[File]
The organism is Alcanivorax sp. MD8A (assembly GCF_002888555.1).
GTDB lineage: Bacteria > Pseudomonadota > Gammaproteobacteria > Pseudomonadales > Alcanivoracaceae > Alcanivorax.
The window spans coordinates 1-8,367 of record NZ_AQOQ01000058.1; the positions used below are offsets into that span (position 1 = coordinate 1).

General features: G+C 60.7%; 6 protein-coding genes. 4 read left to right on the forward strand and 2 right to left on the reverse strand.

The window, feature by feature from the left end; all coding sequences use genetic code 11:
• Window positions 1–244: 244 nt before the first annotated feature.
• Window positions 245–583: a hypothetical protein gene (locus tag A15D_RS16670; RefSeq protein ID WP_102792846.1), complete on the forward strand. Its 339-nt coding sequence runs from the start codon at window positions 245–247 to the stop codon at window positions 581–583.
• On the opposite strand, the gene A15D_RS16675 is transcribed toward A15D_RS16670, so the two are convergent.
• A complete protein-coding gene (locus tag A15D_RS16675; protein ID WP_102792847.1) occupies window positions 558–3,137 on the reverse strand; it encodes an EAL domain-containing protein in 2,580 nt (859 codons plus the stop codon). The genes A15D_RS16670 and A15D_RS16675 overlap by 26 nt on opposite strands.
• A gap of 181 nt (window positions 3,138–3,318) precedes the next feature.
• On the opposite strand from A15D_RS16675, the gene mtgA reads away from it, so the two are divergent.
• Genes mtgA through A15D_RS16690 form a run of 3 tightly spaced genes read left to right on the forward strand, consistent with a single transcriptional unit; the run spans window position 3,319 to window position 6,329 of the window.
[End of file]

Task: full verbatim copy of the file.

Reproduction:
The organism is Alcanivorax sp. MD8A (assembly GCF_002888555.1).
GTDB lineage: Bacteria > Pseudomonadota > Gammaproteobacteria > Pseudomonadales > Alcanivoracaceae > Alcanivorax.
The window spans coordinates 1-8,367 of record NZ_AQOQ01000058.1; the positions used below are offsets into that span (position 1 = coordinate 1).

General features: G+C 60.7%; 6 protein-coding genes. 4 read left to right on the forward strand and 2 right to left on the reverse strand.

The window, feature by feature from the left end; all coding sequences use genetic code 11:
• Window positions 1–244: 244 nt before the first annotated feature.
• Window positions 245–583: a hypothetical protein gene (locus tag A15D_RS16670; RefSeq protein ID WP_102792846.1), complete on the forward strand. Its 339-nt coding sequence runs from the start codon at window positions 245–247 to the stop codon at window positions 581–583.
• On the opposite strand, the gene A15D_RS16675 is transcribed toward A15D_RS16670, so the two are convergent.
• A complete protein-coding gene (locus tag A15D_RS16675; protein ID WP_102792847.1) occupies window positions 558–3,137 on the reverse strand; it encodes an EAL domain-containing protein in 2,580 nt (859 codons plus the stop codon). The genes A15D_RS16670 and A15D_RS16675 overlap by 26 nt on opposite strands.
• A gap of 181 nt (window positions 3,138–3,318) precedes the next feature.
• On the opposite strand from A15D_RS16675, the gene mtgA reads away from it, so the two are divergent.
• Genes mtgA through A15D_RS16690 form a run of 3 tightly spaced genes read left to right on the forward strand, consistent with a single transcriptional unit; the run spans window position 3,319 to window position 6,329 of the window.